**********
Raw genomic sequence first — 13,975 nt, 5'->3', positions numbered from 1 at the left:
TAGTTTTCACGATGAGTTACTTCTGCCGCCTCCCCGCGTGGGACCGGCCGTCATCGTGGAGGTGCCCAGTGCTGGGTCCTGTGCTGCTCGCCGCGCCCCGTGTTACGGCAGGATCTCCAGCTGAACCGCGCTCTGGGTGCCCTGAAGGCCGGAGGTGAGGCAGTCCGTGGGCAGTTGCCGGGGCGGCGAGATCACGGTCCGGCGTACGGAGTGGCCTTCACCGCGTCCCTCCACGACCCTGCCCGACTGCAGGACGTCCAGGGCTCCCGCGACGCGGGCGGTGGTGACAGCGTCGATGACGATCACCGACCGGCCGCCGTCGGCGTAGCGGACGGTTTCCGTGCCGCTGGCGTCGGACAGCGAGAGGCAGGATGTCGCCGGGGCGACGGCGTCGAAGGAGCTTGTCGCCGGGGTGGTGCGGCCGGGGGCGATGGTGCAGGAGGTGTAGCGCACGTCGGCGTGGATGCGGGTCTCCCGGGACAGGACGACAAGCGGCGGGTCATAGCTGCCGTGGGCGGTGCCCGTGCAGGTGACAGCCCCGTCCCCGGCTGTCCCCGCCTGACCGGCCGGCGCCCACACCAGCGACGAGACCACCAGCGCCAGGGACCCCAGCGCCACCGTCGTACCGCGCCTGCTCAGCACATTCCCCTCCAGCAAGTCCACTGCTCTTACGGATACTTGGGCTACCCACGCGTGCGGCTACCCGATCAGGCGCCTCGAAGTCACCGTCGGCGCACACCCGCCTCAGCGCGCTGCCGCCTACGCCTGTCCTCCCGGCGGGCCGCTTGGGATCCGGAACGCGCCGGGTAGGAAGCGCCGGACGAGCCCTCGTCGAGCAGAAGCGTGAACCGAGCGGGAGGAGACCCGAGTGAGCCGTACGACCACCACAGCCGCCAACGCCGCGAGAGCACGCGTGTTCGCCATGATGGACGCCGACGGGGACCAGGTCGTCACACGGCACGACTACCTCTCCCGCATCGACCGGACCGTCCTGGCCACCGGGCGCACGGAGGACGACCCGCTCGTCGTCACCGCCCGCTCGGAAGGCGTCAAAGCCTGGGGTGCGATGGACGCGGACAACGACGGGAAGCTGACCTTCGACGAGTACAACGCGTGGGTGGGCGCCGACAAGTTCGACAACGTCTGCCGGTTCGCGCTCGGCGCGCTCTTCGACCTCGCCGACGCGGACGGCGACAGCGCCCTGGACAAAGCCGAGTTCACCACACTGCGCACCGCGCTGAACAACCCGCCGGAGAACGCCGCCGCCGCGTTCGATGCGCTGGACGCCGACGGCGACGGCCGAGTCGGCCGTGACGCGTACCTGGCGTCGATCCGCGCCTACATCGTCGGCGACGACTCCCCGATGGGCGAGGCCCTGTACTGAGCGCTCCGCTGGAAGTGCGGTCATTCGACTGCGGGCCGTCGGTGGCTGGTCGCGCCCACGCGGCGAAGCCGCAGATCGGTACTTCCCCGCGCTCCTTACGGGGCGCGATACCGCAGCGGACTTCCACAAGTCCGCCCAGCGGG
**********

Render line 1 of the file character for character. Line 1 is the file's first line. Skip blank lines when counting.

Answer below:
Raw genomic sequence first — 13,975 nt, 5'->3', positions numbered from 1 at the left: